In a more gruesome tale is the famous torturer of Chillingham, John Sage. An ex-soldier, Sage was known as a cold-blooded sadist who hated the Scots. Nicknamed “John Dragfoot” and “The Butcher of the Scots,” he had to retired from combat due to a severe leg injury and was appointed as the official torturer of Chillingham Castle. It’s said that during his three years on the job he tortured over 50 Scottish prisoners a week, including woman and children. Prisoners would be dragged into the depths of the dungeon where he would perform his grisly work. They would be starved, beaten, and limbs removed in all manner of sickening ways. More than 7,500 people were killed at Chillingham Castle with many remains disposed of in the nearby lake.
John Sage was later publicly hanged. He was then ripped limb from limb by the viewing public. Sounds like a ghost you wouldn’t want to meet.
Chillingham’s wild cows seem to be a scientific wonder. Since the Middle Ages, wild cows have made a home around the area that circles the castle. These cows are inbred, completely inaccessible to outside breeding, and yet continue to mate and survive. Records have been kept on the inbreeding behavior between the cows since 1860.
According to studies, the wild cows have had complete genetic isolation for at least 300 years. What’s even more astounding? They are completely healthy and don’t have any significant genetic deformities. DNA studies on the cattle have indicated that 10% of the population have a special genome which may contribute to their survival.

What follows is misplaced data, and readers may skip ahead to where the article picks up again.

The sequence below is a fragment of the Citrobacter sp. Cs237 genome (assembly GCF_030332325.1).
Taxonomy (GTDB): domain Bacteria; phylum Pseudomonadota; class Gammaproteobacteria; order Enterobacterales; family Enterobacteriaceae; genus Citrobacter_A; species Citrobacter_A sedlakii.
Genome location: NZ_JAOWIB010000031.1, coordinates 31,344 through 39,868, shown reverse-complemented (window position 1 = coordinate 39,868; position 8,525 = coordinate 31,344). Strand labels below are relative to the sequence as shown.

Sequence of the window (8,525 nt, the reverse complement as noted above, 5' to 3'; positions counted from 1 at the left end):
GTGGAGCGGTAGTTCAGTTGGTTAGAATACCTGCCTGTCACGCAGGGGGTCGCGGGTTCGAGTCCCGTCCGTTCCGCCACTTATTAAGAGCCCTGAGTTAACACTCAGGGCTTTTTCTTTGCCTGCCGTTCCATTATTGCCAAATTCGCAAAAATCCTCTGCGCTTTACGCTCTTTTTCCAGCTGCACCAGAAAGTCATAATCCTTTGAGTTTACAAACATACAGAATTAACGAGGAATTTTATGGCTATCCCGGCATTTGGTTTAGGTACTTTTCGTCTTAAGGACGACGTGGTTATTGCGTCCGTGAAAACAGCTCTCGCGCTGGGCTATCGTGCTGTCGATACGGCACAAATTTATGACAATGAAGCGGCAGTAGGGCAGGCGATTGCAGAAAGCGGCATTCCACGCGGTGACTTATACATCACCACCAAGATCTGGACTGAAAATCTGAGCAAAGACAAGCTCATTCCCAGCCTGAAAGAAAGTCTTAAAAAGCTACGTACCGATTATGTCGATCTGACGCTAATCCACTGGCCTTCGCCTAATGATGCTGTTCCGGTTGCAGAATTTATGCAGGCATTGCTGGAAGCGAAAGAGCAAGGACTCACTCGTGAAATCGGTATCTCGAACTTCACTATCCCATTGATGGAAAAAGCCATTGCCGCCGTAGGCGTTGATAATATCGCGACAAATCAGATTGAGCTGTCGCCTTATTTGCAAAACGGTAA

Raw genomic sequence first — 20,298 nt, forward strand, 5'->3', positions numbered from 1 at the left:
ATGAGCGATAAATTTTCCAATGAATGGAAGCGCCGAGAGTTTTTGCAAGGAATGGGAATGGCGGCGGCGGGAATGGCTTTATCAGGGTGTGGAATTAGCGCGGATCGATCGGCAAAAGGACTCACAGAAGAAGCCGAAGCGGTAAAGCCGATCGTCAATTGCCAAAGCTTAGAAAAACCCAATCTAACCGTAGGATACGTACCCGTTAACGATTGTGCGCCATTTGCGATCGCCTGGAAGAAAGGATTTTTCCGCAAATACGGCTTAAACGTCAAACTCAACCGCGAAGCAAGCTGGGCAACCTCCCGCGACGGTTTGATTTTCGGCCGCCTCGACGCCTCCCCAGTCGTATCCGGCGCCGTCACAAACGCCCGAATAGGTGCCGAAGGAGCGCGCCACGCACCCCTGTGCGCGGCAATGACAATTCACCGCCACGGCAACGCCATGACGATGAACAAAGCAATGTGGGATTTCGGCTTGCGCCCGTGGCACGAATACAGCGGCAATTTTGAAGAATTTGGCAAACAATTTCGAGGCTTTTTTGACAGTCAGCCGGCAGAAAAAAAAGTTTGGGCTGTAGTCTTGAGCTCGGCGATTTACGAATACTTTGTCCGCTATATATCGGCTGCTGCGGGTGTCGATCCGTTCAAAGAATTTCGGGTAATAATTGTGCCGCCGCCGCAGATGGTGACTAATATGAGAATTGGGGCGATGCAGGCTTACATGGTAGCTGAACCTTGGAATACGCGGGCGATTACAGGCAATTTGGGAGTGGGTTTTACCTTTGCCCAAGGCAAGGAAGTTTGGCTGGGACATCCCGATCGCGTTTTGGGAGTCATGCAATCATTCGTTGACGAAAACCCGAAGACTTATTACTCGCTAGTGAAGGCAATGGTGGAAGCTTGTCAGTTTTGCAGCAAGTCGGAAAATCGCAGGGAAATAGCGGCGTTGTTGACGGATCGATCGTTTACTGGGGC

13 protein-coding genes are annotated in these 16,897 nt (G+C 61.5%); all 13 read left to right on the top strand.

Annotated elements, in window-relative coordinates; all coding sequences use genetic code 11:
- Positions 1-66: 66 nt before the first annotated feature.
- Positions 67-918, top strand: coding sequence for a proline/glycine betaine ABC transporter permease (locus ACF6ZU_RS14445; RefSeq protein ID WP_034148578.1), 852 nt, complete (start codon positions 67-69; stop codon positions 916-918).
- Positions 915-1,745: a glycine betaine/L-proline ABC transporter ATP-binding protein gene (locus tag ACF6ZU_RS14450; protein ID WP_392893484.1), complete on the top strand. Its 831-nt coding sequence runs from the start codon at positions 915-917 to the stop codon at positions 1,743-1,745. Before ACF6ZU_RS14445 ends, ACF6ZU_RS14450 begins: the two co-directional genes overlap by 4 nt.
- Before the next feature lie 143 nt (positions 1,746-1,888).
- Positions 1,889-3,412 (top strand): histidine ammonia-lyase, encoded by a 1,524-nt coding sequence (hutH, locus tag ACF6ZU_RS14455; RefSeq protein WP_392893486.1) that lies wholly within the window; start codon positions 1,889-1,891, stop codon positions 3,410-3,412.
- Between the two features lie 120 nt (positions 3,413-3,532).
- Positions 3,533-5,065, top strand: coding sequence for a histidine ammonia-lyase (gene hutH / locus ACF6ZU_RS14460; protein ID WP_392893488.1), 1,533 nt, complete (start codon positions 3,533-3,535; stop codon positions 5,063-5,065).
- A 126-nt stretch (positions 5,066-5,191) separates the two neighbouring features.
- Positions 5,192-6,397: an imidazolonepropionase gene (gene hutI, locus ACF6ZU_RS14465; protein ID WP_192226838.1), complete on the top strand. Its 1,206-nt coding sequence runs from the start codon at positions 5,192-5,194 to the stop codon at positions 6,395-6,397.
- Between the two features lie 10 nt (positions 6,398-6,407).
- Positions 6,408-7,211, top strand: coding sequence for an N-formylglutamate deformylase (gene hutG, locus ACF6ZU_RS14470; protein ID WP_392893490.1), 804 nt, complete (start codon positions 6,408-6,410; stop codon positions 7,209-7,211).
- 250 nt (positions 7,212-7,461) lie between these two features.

As frightening as it sounds, visitors are allowed to take a tour and sightsee throughout the castle. The torture chamber, where a great number of souls departed, is also said to be open to visitors. Guests can also view the numerous bedroom which ghosts possess. The only cautionary measure provided by the castle owners is that visitors beware of ghosts and the wild cows.
Paranormal investigator Mark Bonar of Dead Cold Paranormal visited Chillingham Castle recently for a great walkthrough video. During his exploration of the castle, he guides viewers through the castle rooms, including the torture chamber. Mark notes that the torture room on display is likely only a representation. Saying, “This [location] is probably just for tourists. People say that this is not actually the torture chamber, the [real] torture chamber is actually underneath what is now the tearoom,” which is inaccessible to visitors. The castle showcases replicas of cages, spiked racks, and other appalling torture devices which can be seen during the walk-through, including one Mark describes as a “nail-covered washing machine.”
The Chillingham Castle offers guided two-hour ghost tours at night including on Halloween. Visitors have claimed to see strange lighting, feel cold spots and hear whispers of the poor souls who lost their lives in the castle.